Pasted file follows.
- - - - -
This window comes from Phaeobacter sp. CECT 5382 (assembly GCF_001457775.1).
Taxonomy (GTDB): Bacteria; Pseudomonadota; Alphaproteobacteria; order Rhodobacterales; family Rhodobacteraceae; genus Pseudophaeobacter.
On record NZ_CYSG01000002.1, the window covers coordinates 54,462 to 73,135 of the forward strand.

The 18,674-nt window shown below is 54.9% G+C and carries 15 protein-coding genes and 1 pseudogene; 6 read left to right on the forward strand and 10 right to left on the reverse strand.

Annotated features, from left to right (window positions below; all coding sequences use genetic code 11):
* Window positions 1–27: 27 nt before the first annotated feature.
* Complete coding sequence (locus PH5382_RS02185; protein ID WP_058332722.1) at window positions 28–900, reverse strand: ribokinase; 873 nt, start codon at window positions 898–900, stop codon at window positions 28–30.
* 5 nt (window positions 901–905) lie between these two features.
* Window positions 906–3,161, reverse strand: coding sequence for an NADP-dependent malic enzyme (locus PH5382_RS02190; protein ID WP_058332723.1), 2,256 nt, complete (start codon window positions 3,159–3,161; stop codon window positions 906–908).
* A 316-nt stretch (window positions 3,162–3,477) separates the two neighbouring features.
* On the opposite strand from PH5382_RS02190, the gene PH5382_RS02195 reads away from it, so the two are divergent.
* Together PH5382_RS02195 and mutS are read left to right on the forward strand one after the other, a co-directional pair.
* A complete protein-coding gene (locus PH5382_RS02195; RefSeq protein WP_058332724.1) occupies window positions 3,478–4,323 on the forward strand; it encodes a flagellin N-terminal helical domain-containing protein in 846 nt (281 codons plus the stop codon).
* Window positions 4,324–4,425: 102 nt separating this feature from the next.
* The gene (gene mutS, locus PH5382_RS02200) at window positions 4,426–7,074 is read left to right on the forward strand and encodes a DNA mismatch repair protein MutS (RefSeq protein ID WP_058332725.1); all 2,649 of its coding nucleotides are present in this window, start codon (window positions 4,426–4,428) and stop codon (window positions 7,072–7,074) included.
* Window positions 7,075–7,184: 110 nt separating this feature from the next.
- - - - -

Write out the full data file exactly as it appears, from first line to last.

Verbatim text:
This window comes from Phaeobacter sp. CECT 5382 (assembly GCF_001457775.1).
Taxonomy (GTDB): Bacteria; Pseudomonadota; Alphaproteobacteria; order Rhodobacterales; family Rhodobacteraceae; genus Pseudophaeobacter.
On record NZ_CYSG01000002.1, the window covers coordinates 54,462 to 73,135 of the forward strand.

The 18,674-nt window shown below is 54.9% G+C and carries 15 protein-coding genes and 1 pseudogene; 6 read left to right on the forward strand and 10 right to left on the reverse strand.

Annotated features, from left to right (window positions below; all coding sequences use genetic code 11):
* Window positions 1–27: 27 nt before the first annotated feature.
* Complete coding sequence (locus PH5382_RS02185; protein ID WP_058332722.1) at window positions 28–900, reverse strand: ribokinase; 873 nt, start codon at window positions 898–900, stop codon at window positions 28–30.
* 5 nt (window positions 901–905) lie between these two features.
* Window positions 906–3,161, reverse strand: coding sequence for an NADP-dependent malic enzyme (locus PH5382_RS02190; protein ID WP_058332723.1), 2,256 nt, complete (start codon window positions 3,159–3,161; stop codon window positions 906–908).
* A 316-nt stretch (window positions 3,162–3,477) separates the two neighbouring features.
* On the opposite strand from PH5382_RS02190, the gene PH5382_RS02195 reads away from it, so the two are divergent.
* Together PH5382_RS02195 and mutS are read left to right on the forward strand one after the other, a co-directional pair.
* A complete protein-coding gene (locus PH5382_RS02195; RefSeq protein WP_058332724.1) occupies window positions 3,478–4,323 on the forward strand; it encodes a flagellin N-terminal helical domain-containing protein in 846 nt (281 codons plus the stop codon).
* Window positions 4,324–4,425: 102 nt separating this feature from the next.
* The gene (gene mutS, locus PH5382_RS02200) at window positions 4,426–7,074 is read left to right on the forward strand and encodes a DNA mismatch repair protein MutS (RefSeq protein ID WP_058332725.1); all 2,649 of its coding nucleotides are present in this window, start codon (window positions 4,426–4,428) and stop codon (window positions 7,072–7,074) included.
* Window positions 7,075–7,184: 110 nt separating this feature from the next.